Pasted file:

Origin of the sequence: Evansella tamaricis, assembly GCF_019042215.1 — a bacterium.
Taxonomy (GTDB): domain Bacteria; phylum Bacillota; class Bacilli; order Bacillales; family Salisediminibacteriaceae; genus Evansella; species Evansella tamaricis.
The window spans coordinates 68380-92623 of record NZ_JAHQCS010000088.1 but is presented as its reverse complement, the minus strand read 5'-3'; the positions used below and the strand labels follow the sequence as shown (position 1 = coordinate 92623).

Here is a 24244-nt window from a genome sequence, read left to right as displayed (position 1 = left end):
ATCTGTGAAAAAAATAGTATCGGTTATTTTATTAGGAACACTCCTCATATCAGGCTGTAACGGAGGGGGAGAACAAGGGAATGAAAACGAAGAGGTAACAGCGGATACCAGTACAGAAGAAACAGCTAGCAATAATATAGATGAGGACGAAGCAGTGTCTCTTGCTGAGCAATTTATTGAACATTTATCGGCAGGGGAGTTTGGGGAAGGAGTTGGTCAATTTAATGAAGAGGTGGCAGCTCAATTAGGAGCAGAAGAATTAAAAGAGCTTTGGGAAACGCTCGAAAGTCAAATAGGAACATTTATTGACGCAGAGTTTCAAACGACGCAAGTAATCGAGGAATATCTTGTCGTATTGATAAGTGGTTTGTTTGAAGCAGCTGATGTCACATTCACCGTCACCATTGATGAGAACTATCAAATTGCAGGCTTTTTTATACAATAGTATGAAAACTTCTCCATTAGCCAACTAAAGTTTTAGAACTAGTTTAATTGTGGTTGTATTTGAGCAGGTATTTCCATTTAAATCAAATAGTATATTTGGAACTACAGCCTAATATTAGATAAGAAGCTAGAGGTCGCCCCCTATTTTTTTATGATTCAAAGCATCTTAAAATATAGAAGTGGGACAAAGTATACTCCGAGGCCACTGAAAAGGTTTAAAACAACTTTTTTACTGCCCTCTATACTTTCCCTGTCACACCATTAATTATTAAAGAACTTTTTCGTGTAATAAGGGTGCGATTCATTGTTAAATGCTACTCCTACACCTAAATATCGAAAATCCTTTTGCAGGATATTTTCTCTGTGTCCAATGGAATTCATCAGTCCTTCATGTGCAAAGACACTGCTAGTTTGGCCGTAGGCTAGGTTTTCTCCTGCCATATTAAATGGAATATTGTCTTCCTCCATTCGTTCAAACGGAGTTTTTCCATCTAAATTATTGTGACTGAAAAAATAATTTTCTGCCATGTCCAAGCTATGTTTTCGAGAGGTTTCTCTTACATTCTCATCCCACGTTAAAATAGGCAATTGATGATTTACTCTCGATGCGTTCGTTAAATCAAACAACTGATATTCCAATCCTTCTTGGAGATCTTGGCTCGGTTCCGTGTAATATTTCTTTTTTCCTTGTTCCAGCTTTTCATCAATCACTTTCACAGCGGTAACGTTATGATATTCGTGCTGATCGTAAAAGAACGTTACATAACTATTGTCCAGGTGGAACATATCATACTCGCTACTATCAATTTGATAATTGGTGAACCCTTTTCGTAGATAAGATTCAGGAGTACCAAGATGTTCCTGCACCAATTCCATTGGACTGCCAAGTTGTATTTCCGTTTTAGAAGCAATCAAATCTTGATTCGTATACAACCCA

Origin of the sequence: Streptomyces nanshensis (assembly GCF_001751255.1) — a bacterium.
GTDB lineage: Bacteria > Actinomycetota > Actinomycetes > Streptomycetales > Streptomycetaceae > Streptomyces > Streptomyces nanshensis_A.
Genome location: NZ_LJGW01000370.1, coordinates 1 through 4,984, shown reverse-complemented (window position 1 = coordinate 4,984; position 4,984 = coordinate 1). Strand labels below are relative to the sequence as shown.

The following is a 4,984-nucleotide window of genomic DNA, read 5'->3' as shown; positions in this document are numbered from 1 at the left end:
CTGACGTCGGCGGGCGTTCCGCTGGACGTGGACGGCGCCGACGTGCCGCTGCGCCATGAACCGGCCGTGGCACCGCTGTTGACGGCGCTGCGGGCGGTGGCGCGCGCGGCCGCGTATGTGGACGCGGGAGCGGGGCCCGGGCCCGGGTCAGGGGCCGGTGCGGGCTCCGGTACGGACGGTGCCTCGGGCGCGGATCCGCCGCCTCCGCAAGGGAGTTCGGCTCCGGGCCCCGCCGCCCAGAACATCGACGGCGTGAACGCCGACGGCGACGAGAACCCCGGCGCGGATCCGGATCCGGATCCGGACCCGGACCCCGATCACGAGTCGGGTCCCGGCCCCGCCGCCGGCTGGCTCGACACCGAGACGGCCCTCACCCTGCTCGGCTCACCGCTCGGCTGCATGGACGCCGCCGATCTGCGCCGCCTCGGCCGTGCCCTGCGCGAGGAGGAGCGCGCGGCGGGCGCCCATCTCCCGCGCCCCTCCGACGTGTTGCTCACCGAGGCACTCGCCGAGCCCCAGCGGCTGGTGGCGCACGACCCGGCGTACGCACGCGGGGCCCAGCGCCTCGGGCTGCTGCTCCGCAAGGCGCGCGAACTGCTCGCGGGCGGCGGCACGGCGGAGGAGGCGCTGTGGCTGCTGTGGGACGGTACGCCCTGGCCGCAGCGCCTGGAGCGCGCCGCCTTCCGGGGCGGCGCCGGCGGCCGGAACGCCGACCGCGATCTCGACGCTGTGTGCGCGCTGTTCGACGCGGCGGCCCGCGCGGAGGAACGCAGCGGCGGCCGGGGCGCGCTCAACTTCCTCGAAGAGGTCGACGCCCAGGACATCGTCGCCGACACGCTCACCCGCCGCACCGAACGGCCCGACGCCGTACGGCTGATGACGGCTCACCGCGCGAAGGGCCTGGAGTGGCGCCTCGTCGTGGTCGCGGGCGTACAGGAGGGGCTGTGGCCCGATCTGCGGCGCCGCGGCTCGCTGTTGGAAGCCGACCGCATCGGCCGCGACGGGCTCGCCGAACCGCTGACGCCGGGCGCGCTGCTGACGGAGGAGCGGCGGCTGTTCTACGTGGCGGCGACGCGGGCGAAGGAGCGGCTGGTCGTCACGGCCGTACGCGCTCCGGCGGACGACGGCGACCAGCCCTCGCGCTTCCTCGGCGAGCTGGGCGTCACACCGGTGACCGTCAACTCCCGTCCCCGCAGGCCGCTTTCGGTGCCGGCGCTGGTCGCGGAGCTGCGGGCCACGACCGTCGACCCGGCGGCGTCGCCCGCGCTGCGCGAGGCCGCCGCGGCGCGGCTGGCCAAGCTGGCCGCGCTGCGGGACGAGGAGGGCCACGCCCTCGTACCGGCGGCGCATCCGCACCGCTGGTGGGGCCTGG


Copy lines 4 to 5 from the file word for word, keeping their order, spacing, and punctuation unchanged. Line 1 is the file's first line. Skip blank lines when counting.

Here is a 24244-nt window from a genome sequence, read left to right as displayed (position 1 = left end):
ATCTGTGAAAAAAATAGTATCGGTTATTTTATTAGGAACACTCCTCATATCAGGCTGTAACGGAGGGGGAGAACAAGGGAATGAAAACGAAGAGGTAACAGCGGATACCAGTACAGAAGAAACAGCTAGCAATAATATAGATGAGGACGAAGCAGTGTCTCTTGCTGAGCAATTTATTGAACATTTATCGGCAGGGGAGTTTGGGGAAGGAGTTGGTCAATTTAATGAAGAGGTGGCAGCTCAATTAGGAGCAGAAGAATTAAAAGAGCTTTGGGAAACGCTCGAAAGTCAAATAGGAACATTTATTGACGCAGAGTTTCAAACGACGCAAGTAATCGAGGAATATCTTGTCGTATTGATAAGTGGTTTGTTTGAAGCAGCTGATGTCACATTCACCGTCACCATTGATGAGAACTATCAAATTGCAGGCTTTTTTATACAATAGTATGAAAACTTCTCCATTAGCCAACTAAAGTTTTAGAACTAGTTTAATTGTGGTTGTATTTGAGCAGGTATTTCCATTTAAATCAAATAGTATATTTGGAACTACAGCCTAATATTAGATAAGAAGCTAGAGGTCGCCCCCTATTTTTTTATGATTCAAAGCATCTTAAAATATAGAAGTGGGACAAAGTATACTCCGAGGCCACTGAAAAGGTTTAAAACAACTTTTTTACTGCCCTCTATACTTTCCCTGTCACACCATTAATTATTAAAGAACTTTTTCGTGTAATAAGGGTGCGATTCATTGTTAAATGCTACTCCTACACCTAAATATCGAAAATCCTTTTGCAGGATATTTTCTCTGTGTCCAATGGAATTCATCAGTCCTTCATGTGCAAAGACACTGCTAGTTTGGCCGTAGGCTAGGTTTTCTCCTGCCATATTAAATGGAATATTGTCTTCCTCCATTCGTTCAAACGGAGTTTTTCCATCTAAATTATTGTGACTGAAAAAATAATTTTCTGCCATGTCCAAGCTATGTTTTCGAGAGGTTTCTCTTACATTCTCATCCCACGTTAAAATAGGCAATTGATGATTTACTCTCGATGCGTTCGTTAAATCAAACAACTGATATTCCAATCCTTCTTGGAGATCTTGGCTCGGTTCCGTGTAATATTTCTTTTTTCCTTGTTCCAGCTTTTCATCAATCACTTTCACAGCGGTAACGTTATGATATTCGTGCTGATCGTAAAAGAACGTTACATAACTATTGTCCAGGTGGAACATATCATACTCGCTACTATCAATTTGATAATTGGTGAACCCTTTTCGTAGATAAGATTCAGGAGTACCAAGATGTTCCTGCACCAATTCCATTGGACTGCCAAGTTGTATTTCCGTTTTAGAAGCAATCAAATCTTGATTCGTATACAACCCA